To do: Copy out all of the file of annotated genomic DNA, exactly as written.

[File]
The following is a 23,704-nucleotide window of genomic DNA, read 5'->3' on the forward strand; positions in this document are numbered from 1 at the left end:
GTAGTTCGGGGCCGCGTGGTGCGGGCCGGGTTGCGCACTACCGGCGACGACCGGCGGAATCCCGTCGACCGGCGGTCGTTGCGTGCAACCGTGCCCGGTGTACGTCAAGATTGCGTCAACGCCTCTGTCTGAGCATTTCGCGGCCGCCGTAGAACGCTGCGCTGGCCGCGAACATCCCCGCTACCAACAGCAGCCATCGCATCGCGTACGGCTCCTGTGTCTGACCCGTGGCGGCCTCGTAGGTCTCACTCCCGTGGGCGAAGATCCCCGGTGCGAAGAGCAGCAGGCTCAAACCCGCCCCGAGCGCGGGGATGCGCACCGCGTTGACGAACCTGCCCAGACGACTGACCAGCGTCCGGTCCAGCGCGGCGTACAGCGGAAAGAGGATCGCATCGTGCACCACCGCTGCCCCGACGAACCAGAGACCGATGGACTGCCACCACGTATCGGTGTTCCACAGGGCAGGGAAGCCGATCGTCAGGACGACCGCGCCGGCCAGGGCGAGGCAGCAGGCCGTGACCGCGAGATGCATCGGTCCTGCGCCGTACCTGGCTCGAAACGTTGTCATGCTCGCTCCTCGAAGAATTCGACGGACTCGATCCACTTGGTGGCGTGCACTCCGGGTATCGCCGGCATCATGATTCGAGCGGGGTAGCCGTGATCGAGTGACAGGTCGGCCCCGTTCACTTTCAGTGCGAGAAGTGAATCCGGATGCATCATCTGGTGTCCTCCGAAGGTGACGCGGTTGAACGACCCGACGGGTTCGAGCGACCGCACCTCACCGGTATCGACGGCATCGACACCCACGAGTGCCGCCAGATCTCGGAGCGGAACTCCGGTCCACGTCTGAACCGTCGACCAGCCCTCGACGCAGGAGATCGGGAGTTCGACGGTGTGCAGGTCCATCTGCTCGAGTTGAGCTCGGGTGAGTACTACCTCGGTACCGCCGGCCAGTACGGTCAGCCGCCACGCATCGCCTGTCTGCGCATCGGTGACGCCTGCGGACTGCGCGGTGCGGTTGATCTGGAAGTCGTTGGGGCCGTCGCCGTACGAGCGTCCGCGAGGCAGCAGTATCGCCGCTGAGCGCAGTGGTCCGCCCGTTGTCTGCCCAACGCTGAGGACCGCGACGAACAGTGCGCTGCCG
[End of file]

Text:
The following is a 23,704-nucleotide window of genomic DNA, read 5'->3' on the forward strand; positions in this document are numbered from 1 at the left end:
GTAGTTCGGGGCCGCGTGGTGCGGGCCGGGTTGCGCACTACCGGCGACGACCGGCGGAATCCCGTCGACCGGCGGTCGTTGCGTGCAACCGTGCCCGGTGTACGTCAAGATTGCGTCAACGCCTCTGTCTGAGCATTTCGCGGCCGCCGTAGAACGCTGCGCTGGCCGCGAACATCCCCGCTACCAACAGCAGCCATCGCATCGCGTACGGCTCCTGTGTCTGACCCGTGGCGGCCTCGTAGGTCTCACTCCCGTGGGCGAAGATCCCCGGTGCGAAGAGCAGCAGGCTCAAACCCGCCCCGAGCGCGGGGATGCGCACCGCGTTGACGAACCTGCCCAGACGACTGACCAGCGTCCGGTCCAGCGCGGCGTACAGCGGAAAGAGGATCGCATCGTGCACCACCGCTGCCCCGACGAACCAGAGACCGATGGACTGCCACCACGTATCGGTGTTCCACAGGGCAGGGAAGCCGATCGTCAGGACGACCGCGCCGGCCAGGGCGAGGCAGCAGGCCGTGACCGCGAGATGCATCGGTCCTGCGCCGTACCTGGCTCGAAACGTTGTCATGCTCGCTCCTCGAAGAATTCGACGGACTCGATCCACTTGGTGGCGTGCACTCCGGGTATCGCCGGCATCATGATTCGAGCGGGGTAGCCGTGATCGAGTGACAGGTCGGCCCCGTTCACTTTCAGTGCGAGAAGTGAATCCGGATGCATCATCTGGTGTCCTCCGAAGGTGACGCGGTTGAACGACCCGACGGGTTCGAGCGACCGCACCTCACCGGTATCGACGGCATCGACACCCACGAGTGCCGCCAGATCTCGGAGCGGAACTCCGGTCCACGTCTGAACCGTCGACCAGCCCTCGACGCAGGAGATCGGGAGTTCGACGGTGTGCAGGTCCATCTGCTCGAGTTGAGCTCGGGTGAGTACTACCTCGGTACCGCCGGCCAGTACGGTCAGCCGCCACGCATCGCCTGTCTGCGCATCGGTGACGCCTGCGGACTGCGCGGTGCGGTTGATCTGGAAGTCGTTGGGGCCGTCGCCGTACGAGCGTCCGCGAGGCAGCAGTATCGCCGCTGAGCGCAGTGGTCCGCCCGTTGTCTGCCCAACGCTGAGGACCGCGACGAACAGTGCGCTGCCG